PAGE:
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An hour into the book, having encountered a lot of clever prose and mystifying surroundings, I started to wonder whether there is a story somewhere in there. A half hour later I gave up. Maybe the book does finally devolve into a story half way into the book, if the listener can wait that long. I tried this Audiobook (audioprose?) on the basis of Atwood's excellent Orix and Crake. The Blind Assassin, however, doesn't work for me. Reading the other reviews, I see I am not alone.
A real downer. And the intro music is terrible. I disagree with the comments on the narrator. This narrator made the listener feel like jumping off a bridge, and the story would have been flowed better.
I was so entranced by this novel that all else paled into insignificence. I loved the narrator who skilfully guided me through the various narrative voices. Having tried to enjoy 'The Handmaid's Tale' but having singularly failed, I am now a reinvigorated Atwood fan. Similarly I will look (or more aptly listen) out for the narrator.
So many people pushed me to read (or, in this case, listen to) The Blind Assassin that I got the impression that it was the Book of the Century. OK, maybe I expected too much. I did enjoy the story of the two sisters, Iris and Laura, who were trapped by their era--both the Depression and the expectations for young women of a certain class. But I found the embedded pulp/sci-fi novel--which was acclaimed for being so innovative a structural concept--to be nothing short of annoying. Yes, I know it connected to the main story, but it was annoying nonetheless, and I would have given this novel one more star had it been deleted. If I had wanted to read about lizard men wearing flammable red shorts, I wouldn't have been looking for it in a Booker Prize winner. Anyway, Margot Dionne was a very strong reader, Atwood's characterizations are perfectly drawn and her style is beautiful, so I just blocked out the lizard men and blue virgins and peach women growing on trees, got along with it, and gave it four stars in the end.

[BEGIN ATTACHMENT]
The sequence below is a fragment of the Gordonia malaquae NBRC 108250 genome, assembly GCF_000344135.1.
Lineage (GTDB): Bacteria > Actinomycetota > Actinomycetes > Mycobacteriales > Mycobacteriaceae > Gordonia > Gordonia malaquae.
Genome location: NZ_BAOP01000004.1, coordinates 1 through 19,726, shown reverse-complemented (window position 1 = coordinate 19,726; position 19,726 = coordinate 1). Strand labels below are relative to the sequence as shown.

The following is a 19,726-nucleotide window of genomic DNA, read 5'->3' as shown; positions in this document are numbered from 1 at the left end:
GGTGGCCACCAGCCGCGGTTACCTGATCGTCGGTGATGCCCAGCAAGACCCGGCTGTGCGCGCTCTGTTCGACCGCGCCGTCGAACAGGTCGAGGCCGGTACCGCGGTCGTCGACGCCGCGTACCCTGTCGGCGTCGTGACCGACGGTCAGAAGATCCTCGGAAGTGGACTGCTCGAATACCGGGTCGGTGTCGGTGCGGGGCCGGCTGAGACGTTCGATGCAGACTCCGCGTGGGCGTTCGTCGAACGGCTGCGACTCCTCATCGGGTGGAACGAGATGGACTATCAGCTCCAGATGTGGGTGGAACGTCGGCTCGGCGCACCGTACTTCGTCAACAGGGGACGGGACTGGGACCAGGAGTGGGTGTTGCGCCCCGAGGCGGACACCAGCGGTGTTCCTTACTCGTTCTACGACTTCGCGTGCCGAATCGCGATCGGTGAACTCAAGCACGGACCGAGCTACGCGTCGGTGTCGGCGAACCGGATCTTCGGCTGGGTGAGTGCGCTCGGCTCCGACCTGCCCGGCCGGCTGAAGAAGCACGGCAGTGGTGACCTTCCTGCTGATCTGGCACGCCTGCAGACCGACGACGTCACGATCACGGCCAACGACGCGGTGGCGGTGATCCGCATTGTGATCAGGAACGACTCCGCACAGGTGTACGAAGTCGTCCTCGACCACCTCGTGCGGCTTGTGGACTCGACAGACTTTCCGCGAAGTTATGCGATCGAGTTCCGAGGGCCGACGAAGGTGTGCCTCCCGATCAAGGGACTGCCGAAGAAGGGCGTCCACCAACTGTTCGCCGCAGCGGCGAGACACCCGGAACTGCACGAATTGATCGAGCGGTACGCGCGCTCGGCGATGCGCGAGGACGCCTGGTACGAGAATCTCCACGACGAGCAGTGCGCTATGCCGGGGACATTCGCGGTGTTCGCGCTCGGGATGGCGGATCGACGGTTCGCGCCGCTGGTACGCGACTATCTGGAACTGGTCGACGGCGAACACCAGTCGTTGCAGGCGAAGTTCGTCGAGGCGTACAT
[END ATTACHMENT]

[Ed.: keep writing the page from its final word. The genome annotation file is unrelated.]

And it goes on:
Margaret Atwood's talent is showcased beautifully in this work, the narrator adds to the quality of the piece, it is poetic. Well worth the time and download!!
A really good book - I listened to it twice, because once I got to the end I wanted to hear it again knowing what was going to happen. The reader is a bit breathy, and the music in the beginning and end is distracting, but I thought these were minor points really - once you get into the book the narrator seems just right.
This tale only soldifies Atwood's genius. She is so good on so many levels her talent is really unfair to the rest of the authors.
The Mozart of fiction. Her stories, her prose seem to flow from a higher source. Several times I findmyself amazed at how impossibly great she really is.
Immigration lawyer in Kansas City. I like Character driven dramas, fantasy (monsters, magic and witches oh my!) and coming of age stories. Favs include: The Book Thief, The Game of Throne series, Harry Potter Series, Dresden Files, Nightside series, anything by Neil Gaimen, 100 Years of Solitude.
I really enjoyed this book. I thought the narrator was great and the story was engrossing. it seemed a little disjointed at first and I was a bit confused, but after the first 30 minutes I was hooked. I wish there were more Atwood books on audible. I have read many of her books and next to the HandMaids's Tale this is probably my favorite.